The First Week of April Tax Receipts

 A lot can change between now and the end of April, the largest revenue collection month for the state. But a look at the first eight days of the month isn’t exactly banner news for the state’s fiscal health.

In 2008, not exactly a boom year either, $703,166 in personal income taxes was paid in the first eight days of the month.

During the first eight days of April 2009, $456,227 came over the transom.

By April 30 2008, nearly $12.9 billion in personal income tax revenue was collected.

This year, Governor’s Schwarzenegger’s Department of Finance predicts a monthly total of only $8.9 billion in personal income tax receipts.

If the first week is any indicator, revenues may not even meet that lowered expectation.

While a 1 percent sales tax increase approved as part of the budget signed by the GOP governor February 20 took effect at the beginning of the month, it’s unclear how much of the income tax revenue slowdown it will counter.

 April can be a volatile month and the two weeks after the April 15 tax-filing deadline are far determinative of the state’s fiscal success than the first eight days.

But a number of economic indicators, such as unemployment, have worsened since the budget passed last September and worsened more since the one signed into law in February.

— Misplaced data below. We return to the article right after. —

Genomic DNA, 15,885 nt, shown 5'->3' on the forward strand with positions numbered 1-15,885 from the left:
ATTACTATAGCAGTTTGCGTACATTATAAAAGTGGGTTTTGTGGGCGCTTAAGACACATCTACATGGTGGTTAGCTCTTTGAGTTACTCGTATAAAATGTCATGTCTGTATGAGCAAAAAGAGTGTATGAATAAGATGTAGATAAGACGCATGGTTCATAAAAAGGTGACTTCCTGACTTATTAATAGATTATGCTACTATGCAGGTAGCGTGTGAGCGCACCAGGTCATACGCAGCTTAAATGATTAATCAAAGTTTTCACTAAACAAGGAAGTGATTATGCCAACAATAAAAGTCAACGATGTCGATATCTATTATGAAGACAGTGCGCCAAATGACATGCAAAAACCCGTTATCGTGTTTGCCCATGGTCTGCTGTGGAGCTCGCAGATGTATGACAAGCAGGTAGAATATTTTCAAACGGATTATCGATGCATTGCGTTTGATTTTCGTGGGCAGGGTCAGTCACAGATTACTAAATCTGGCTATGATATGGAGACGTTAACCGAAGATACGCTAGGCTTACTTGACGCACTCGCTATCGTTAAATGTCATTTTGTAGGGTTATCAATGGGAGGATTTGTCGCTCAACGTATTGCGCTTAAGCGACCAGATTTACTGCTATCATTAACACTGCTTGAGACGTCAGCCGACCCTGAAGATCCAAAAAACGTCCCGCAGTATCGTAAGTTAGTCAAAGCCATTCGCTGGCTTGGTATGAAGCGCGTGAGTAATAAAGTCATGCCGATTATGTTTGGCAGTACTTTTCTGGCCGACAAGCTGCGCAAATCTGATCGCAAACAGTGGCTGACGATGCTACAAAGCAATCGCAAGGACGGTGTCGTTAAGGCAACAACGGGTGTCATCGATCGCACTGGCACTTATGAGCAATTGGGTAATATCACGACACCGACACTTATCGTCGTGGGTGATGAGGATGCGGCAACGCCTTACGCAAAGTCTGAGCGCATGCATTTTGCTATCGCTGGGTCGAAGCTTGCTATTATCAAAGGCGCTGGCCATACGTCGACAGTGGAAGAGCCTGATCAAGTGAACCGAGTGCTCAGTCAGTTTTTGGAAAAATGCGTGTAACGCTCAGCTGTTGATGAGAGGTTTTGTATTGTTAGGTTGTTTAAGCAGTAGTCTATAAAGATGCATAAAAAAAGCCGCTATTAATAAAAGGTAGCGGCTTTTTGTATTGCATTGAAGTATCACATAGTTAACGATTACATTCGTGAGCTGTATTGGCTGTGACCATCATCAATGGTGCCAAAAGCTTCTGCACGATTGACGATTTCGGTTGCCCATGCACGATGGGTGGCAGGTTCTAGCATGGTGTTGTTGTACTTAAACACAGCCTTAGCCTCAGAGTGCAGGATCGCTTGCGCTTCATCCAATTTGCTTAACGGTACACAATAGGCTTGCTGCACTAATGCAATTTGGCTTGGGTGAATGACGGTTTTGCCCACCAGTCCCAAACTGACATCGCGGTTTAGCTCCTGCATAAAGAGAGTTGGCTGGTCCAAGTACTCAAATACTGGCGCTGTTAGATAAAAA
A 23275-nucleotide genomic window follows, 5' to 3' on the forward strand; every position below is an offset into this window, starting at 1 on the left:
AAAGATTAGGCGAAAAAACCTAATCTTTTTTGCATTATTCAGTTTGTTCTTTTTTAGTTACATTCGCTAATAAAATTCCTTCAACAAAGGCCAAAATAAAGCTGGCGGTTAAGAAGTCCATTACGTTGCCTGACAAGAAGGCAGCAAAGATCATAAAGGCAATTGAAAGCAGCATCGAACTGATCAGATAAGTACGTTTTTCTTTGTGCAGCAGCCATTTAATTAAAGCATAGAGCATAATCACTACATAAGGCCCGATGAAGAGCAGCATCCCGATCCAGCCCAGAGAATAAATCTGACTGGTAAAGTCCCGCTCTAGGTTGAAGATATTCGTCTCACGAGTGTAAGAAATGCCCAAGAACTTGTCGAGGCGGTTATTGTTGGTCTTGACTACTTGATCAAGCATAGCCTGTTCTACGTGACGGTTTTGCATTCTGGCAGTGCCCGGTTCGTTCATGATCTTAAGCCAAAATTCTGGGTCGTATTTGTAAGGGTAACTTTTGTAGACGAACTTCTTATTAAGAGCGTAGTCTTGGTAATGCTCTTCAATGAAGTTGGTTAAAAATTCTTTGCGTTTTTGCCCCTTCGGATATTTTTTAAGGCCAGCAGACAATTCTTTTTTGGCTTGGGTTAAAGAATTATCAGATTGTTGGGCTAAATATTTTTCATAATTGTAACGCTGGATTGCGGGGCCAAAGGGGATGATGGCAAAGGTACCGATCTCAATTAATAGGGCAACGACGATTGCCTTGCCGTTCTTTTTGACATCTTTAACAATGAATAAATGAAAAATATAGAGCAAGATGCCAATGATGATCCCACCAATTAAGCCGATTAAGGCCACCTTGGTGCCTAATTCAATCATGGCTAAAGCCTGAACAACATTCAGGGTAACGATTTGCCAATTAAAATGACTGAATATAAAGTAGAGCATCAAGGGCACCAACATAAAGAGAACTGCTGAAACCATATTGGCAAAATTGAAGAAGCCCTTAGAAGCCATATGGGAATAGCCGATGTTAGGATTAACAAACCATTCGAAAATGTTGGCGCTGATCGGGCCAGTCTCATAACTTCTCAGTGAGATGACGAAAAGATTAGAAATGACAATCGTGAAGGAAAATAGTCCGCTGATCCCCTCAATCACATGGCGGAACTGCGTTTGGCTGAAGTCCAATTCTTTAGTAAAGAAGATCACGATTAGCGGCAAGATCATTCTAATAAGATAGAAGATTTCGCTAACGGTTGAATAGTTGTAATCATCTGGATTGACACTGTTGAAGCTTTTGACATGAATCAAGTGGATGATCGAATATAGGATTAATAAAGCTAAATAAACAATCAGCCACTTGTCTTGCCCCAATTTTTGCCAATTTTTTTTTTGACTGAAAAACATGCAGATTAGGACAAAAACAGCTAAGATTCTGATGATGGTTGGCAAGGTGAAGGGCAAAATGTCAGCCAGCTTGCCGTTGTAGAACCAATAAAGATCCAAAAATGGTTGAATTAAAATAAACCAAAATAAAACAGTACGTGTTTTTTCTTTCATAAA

Looking at the fiscal landscape, only the most optimistic observers would say the state general fund’s health has improved – or stayed the same — over the last six weeks.

The budget signed in February was designed to close an estimated $42 billion gap between spending commitments and revenues. Taxes were increased by $12.5 billion. State spending was reduced by more than $14 billion.

Despite that, the Legislative Analyst predicts there will be a gap of $8 billion between money coming in and money going out by June 30, 2010 unless the governor and lawmakers do something to correct the problem.

The April tax receipts – and those of March, a big collection month for businesses who pay quarterly taxes – suggest the $8 billion problem will grow and, depending on various factors, possibly double.

Personal income tax collections in February were $437 million lower than the Department of Finance’s estimates. However, collections were still $134 million higher year-to-date than expected. Figures for March have yet to be released.

Bank and corporation taxes collected so far in April are roughly the same as those posted last year at this time — $133 million.

The Department of Finance expects to reap $2.29 billion in business taxes this April. The rosy figure – only $1.8 billion was collected in April of 2008 and April of 2007 – is due to predictions of higher receipts from new tax acceleration requirements in the September budget such as LLCs paying their fees earlier.

Adding to the fiscal hole, polling indicates voters are not clamoring to approve several measures on the May 19 special election ballot that help “balance” the budget. If voters balk, the budget jumps $5.8 billion further into the red.

The math: $8 billion plus $5.8 billion plus a few billion less than expected in tax receipts. Thinks $16 billion – or worse.


Filed under: Budget and Economy

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